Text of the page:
It may sound a little strange now, but just a few years ago, Lee Young-pyo was almost as big a star in South Korea as Park Ji-sung. That was never likely to last and it didn’t. Lee is a solid, no-nonsense, no-headlines type defender while Park operates mostly in the opposition’s half of the field, the one that offers opportunity for glory.
More than most players however, just how impressive Lee’s career has been will only become apparent when he hangs up his cleats and we all can look back at what he did. That may happen soon because the player has said that he is contemplating retirement at age 34. “I’ve been fielding offers from many clubs, but I am also thinking of retiring,” said Lee last week as he returned to his homeland after finishing a two-year spell in Saudi Arabia with Al Hilal.
He may not. There are offers on the table as his agency told local media. “Lee will come home and take some time off as he plans for the future,” the agency said. “Teams in Europe and the Middle East have shown interest. We’re trying to find a team where he can be a starter, not a backup.”
Lee Young-pyo likely won’t suit up for a K-League club. (Yonhap News)
Unfortunately for fans of the K-League, one going through some tough times, he has no plans to finish his playing days where they started. That was at Anyang Cheetahs in 2000. After winning the league title, Lee worked his way into the national team for the World Cup two years later. He impressed enough to earn a move, along with Park, to PSV Eindhoven.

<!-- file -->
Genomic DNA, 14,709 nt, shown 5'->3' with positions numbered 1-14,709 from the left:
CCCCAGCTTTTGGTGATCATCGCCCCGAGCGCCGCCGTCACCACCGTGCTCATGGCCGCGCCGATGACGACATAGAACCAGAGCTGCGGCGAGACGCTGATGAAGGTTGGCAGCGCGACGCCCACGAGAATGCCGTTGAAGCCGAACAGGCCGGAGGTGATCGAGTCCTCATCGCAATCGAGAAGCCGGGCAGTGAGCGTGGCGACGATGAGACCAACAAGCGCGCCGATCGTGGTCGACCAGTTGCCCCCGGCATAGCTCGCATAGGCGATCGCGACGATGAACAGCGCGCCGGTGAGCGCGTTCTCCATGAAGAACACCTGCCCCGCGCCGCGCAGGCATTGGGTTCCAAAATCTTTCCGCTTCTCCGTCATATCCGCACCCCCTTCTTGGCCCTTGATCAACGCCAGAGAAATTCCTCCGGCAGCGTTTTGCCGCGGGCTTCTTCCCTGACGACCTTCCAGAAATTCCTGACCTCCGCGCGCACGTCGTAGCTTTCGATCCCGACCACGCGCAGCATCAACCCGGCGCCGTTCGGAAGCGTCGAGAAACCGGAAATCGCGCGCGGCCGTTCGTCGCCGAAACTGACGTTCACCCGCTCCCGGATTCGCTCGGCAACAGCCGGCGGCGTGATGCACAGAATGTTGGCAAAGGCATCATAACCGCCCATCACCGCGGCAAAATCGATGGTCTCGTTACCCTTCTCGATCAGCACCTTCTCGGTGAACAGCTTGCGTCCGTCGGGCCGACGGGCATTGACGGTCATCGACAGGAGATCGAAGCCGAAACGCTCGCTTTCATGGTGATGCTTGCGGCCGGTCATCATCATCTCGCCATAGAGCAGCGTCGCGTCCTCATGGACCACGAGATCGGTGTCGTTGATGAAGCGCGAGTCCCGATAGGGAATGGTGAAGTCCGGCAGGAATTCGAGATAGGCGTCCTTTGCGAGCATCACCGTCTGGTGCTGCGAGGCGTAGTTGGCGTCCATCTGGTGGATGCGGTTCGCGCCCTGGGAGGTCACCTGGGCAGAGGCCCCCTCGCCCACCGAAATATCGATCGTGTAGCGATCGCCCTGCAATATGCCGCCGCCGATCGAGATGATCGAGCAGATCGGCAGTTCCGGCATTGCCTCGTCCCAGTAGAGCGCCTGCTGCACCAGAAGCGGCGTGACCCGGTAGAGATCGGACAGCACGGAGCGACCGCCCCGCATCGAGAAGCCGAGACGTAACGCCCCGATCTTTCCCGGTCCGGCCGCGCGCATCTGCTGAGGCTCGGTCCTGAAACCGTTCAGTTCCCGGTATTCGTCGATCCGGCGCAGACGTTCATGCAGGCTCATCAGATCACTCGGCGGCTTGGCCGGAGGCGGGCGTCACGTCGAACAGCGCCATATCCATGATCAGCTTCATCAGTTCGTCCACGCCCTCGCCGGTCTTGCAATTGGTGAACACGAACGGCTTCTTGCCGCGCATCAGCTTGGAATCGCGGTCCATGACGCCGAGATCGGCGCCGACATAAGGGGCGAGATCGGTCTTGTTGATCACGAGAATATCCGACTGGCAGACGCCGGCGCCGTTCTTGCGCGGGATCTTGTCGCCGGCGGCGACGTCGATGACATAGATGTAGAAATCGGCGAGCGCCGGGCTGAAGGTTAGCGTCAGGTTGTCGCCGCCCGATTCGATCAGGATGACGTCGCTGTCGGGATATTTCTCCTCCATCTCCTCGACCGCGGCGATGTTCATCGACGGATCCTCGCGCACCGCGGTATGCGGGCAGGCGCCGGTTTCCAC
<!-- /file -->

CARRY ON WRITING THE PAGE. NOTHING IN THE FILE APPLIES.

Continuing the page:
Both took time to settle in the southern Netherlands but before long had become firm favorites with the fans as was proved by the genuine sadness at the club when they left in the summer of 2005. Park got the chance to go to Manchester United, one of the biggest clubs in the world. Soon after, Lee, who could play on the right side or left, was off to London and Tottenham Hotspur, not quite in the same bracket as United but a big club with an impressive history.
Lauded upon his arrival in the English capital by boss Martin Jol as one of the best left-backs in Europe, Lee adapted quickly and impressed. So much so, that in the summer of 2006 he almost joined AS Roma but changed his mind at the last minute. Rumors abounded that it was for religious reasons ― he is a devout Christian ― something that has always fiercely denied.
In August 2008 after three solid years and 93 appearances in England, the defender left for former European champion Borussia Dortmund in Germany. After a season in the Ruhr Valley he made another move, this time to Saudi Arabian giants Al Hilal. It is changing now but the Middle East was then almost unheard of as a destination for East Asian players but Lee settled in well and helped the team to a domestic title.
At every club he has been at fans and colleagues have been sorry to see him go. When I have the occasion to speak to people at Tottenham, they always ask about Lee and talk affectionately of him. In Riyadh too, he will be missed. An Al Hilal fan told me: “He was a true pro, the closest thing to Javier Zanetti (veteran Argentina defender) that we could ever have, a true loss, but that’s football.”
Like Park, he has been an excellent ambassador for the country as a whole. While it wasn’t reported, during his time in England he, more than once, helped out young compatriots who had journeyed west without much success.
That can’t be said of Lee Young-pyo. In the west and east he has succeeded on the pitch and just as importantly made lots of friends and won respect off it. Korean fans would love the chance to see him back home but will wish him well in whatever he decides to do.
By John Duerden , Contributing writer (firstname.lastname@example.org